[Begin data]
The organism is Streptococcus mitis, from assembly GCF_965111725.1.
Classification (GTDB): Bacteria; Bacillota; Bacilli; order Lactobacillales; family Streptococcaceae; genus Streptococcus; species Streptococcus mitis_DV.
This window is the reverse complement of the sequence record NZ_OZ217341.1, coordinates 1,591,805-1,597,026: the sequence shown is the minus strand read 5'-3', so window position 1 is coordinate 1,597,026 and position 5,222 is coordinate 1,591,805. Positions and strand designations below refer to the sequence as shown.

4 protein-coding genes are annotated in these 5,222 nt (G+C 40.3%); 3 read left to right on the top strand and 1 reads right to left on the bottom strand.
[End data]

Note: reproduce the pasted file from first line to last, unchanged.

The organism is Streptococcus mitis, from assembly GCF_965111725.1.
Classification (GTDB): Bacteria; Bacillota; Bacilli; order Lactobacillales; family Streptococcaceae; genus Streptococcus; species Streptococcus mitis_DV.
This window is the reverse complement of the sequence record NZ_OZ217341.1, coordinates 1,591,805-1,597,026: the sequence shown is the minus strand read 5'-3', so window position 1 is coordinate 1,597,026 and position 5,222 is coordinate 1,591,805. Positions and strand designations below refer to the sequence as shown.

4 protein-coding genes are annotated in these 5,222 nt (G+C 40.3%); 3 read left to right on the top strand and 1 reads right to left on the bottom strand.